This has been an exercise in the blind leading the blind. She didn't know what to have for her ceremony and expected me to have all the answers because I was married once before. Also I had to make most of the arrangements because she doesn't trust her English. Wish us luck.

I just received my travel itinerary for the Big Trip. I will add it to this thread and my globe thread later. Got to go practice for my wedding song.


Post - Top - Home - Printer Friendly - Translate

Subject: RE: Springtime In Guam
From: Sandra in Sydney
Date: 05 Jun 05 - 10:01 AM

what a place to own land!

sandra

you write about mangoes, so Google advertises the following -

Deviled Egg - Great deals on Deviled Egg Shop on eBay & save (eh??)

Win $10,000 cash - take our 5 minute grocery shopping surveys for a chance to win $10,000

weird.


Post - Top - Home - Printer Friendly - Translate

Subject: RE: Springtime In Guam
From: Naemanson
Date: 04 Jun 05 - 11:15 PM

I just called my parents, my usual Sunday morning call, and heard that they are suffering in 84 degree heat, sleeping under 2 fans and minimal bedclothes. And when they went up into the attic to get the fans they learned that they have bats up there. This is a real problem for my mother who is deathly afriad of them as are som many other people. It seems odd to me but the bats are nesting UNDER the floorboards in the insulation!

Yesterday Wakana cleaned all the old mangoes off the lawn. This morning she went out and filled a bag with the fruit that had fallen during the night. We had fresh mangoes for breakfast. Nice sweet mangoes.

The other day she thought to take some to Gordon and his family. She didn't think they had a tree. When we got there she realized she had left the fruit by the door so she dropped me off and ran home to get it. As she drove off Gordon's son came out from behind the house with a bunch of mangoes and the fruit picker. So I told him to meet her at the curb and offer her a mango.

Gordon's tree has the best mangoes I have ever eaten, far better than ours. Other people here on the island are jealous of his tree. Frank wants to graft a cutting from his tree onto one of his trees. I think it has to do with soil and water but I am not a botanist and Frank is.

The other day I read one of the legal notices in the paper for the first time. There was a piece of land for sale in Malojloj, just a quarter of an acre, but I got the idea that I should research the process behind these notices and the subsequent sales. Gordon has bought land this way and gave me some advice. This piece is well back from the road in a nice rural area. Tomorrow I will take a pocketful of retirement savings to the auction and see what I can do about owning a piece of Guam. Wish me luck.


Post - Top - Home - Printer Friendly - Translate

Subject: RE: Springtime In Guam
From: Naemanson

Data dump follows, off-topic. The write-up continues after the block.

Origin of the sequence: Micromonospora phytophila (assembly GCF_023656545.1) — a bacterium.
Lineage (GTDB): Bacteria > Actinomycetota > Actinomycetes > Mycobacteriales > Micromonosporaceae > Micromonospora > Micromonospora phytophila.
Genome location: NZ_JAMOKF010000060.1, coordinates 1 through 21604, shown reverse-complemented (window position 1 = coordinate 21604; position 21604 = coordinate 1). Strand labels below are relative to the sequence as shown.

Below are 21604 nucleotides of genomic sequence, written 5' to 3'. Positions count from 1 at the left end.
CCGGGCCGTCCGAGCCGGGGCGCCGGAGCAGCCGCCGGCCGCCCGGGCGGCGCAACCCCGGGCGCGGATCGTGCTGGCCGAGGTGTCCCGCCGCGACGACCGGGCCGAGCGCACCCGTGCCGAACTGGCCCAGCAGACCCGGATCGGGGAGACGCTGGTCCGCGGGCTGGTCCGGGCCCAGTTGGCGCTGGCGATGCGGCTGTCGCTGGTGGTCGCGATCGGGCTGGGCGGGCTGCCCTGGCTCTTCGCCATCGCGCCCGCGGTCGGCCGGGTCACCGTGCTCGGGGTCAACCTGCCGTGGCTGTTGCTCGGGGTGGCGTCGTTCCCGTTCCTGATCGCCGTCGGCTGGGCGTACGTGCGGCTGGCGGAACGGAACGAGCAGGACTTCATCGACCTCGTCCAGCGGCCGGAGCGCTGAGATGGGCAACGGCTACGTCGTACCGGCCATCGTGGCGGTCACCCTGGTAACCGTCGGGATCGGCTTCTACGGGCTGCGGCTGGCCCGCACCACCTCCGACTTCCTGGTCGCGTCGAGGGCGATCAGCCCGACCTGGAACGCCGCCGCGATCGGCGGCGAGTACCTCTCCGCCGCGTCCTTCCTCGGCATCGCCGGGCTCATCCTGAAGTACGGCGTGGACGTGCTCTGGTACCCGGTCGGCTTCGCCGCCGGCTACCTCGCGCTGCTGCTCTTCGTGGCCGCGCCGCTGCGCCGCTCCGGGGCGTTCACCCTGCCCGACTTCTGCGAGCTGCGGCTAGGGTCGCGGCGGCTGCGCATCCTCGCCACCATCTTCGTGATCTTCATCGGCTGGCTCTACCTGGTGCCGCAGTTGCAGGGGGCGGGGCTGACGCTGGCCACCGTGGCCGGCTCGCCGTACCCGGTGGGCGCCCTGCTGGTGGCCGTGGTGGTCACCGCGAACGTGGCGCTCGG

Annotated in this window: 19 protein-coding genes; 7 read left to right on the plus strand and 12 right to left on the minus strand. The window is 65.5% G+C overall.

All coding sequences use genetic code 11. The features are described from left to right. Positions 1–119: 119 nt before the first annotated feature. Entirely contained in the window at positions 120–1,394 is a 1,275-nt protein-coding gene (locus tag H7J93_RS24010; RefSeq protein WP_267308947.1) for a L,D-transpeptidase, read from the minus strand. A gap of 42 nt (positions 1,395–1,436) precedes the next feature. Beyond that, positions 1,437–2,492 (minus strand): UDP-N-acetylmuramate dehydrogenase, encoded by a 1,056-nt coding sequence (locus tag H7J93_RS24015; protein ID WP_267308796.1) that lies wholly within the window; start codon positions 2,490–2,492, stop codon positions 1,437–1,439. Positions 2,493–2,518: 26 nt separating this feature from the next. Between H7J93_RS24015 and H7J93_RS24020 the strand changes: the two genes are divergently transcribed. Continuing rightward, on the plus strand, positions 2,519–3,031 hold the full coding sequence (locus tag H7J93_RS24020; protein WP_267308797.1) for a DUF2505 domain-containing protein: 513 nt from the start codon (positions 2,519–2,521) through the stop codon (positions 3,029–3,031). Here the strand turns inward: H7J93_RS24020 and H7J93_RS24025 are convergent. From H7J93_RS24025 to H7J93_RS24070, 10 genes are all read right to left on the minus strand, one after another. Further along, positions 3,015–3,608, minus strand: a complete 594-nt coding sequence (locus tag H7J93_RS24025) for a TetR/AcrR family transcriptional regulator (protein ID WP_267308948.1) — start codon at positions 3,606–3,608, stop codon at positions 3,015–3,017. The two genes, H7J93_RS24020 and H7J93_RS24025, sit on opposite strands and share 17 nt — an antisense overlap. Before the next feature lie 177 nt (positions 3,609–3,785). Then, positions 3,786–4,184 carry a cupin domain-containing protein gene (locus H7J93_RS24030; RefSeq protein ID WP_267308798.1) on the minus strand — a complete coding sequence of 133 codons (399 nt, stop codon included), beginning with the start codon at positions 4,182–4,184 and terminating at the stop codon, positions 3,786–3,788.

Date: 01 Jun 05 - 09:56 PM

Nope, for us 71 trips is 1 year and 19 weeks. I figure 6 loads (2 for her, 2 for me, and 1 for towels) per trip. The machines cost a lot out here, they are kept outdoors so they deteriorate quickly, and the cost of electricity and water is high.

And who knows where we'll be in another year and a half. We might be moving in with you!


Post - Top - Home - Printer Friendly - Translate

Subject: RE: Springtime In Guam
From: Amos
Date: 01 Jun 05 - 10:38 AM

I dunno about your house, Brett, but in ours, 71 trips is less than a year's worth. And a good Maytag last for ten or twenty years.



A


Post - Top - Home - Printer Friendly - Translate

Subject: RE: Springtime In Guam
From: Naemanson
Date: 01 Jun 05 - 03:25 AM

Well, today is a big day! Yesterday we got our new shelf and the bamboo screen. Today I hooked up my stereo for the first time since the fire. We've been using a boom box because we had no place to set up the components. Sigh, the sound is so much better. I used the speakers from the boom box to add a touch of surround sound to the mix. What a difference. The only problem is that the turntable is not working. I need to figure that out. It turns and makes sound but at such a low level that the stereo volume has to be at max to hear the record. I need to boost the level or get a better turntable.

The bamboo screen really makes a difference. We put it in a corner and it adds a real Asian flavor to the decor. My guitars look real good sitting in front of it.

The rain we got yesterday is still around today. It is part of a tropical storm working its way past the island to the south. The prdiction is that it will develop into a typhoon but only a small one and that it will do so after it is past us. Still, the season is almost upon us.

We were doing laundry earlier today and I thought it might be a good idea to give a better description of such a mundane task. We use a laundromat in Hagatna. Early on we looked at the cost of installing and running a washer and dryer and decided it was cheaper all the way round to keep going to the laundromat. One load of laundry costs $1.75. It would take 71 trips to the laundromat to defray the cost of the machines and the cost of electricity and water would add more time to that.

Anyway, the laundromat sits in one end of a building housing a pachinko parlor and a convenience store. The building is owned by the Korean family that operates all three businesses. There are forty washers and forty dryers in the place. The front is opened up by four large glass double doors and the rear of the place is opened up with two sets of large roll up doors like a garage. The effect is that you are working in a wind tunnel. It is very good at keeping the temperature within a decent working level. And you can back your car right up to the rear of the building and unload right into the working floor.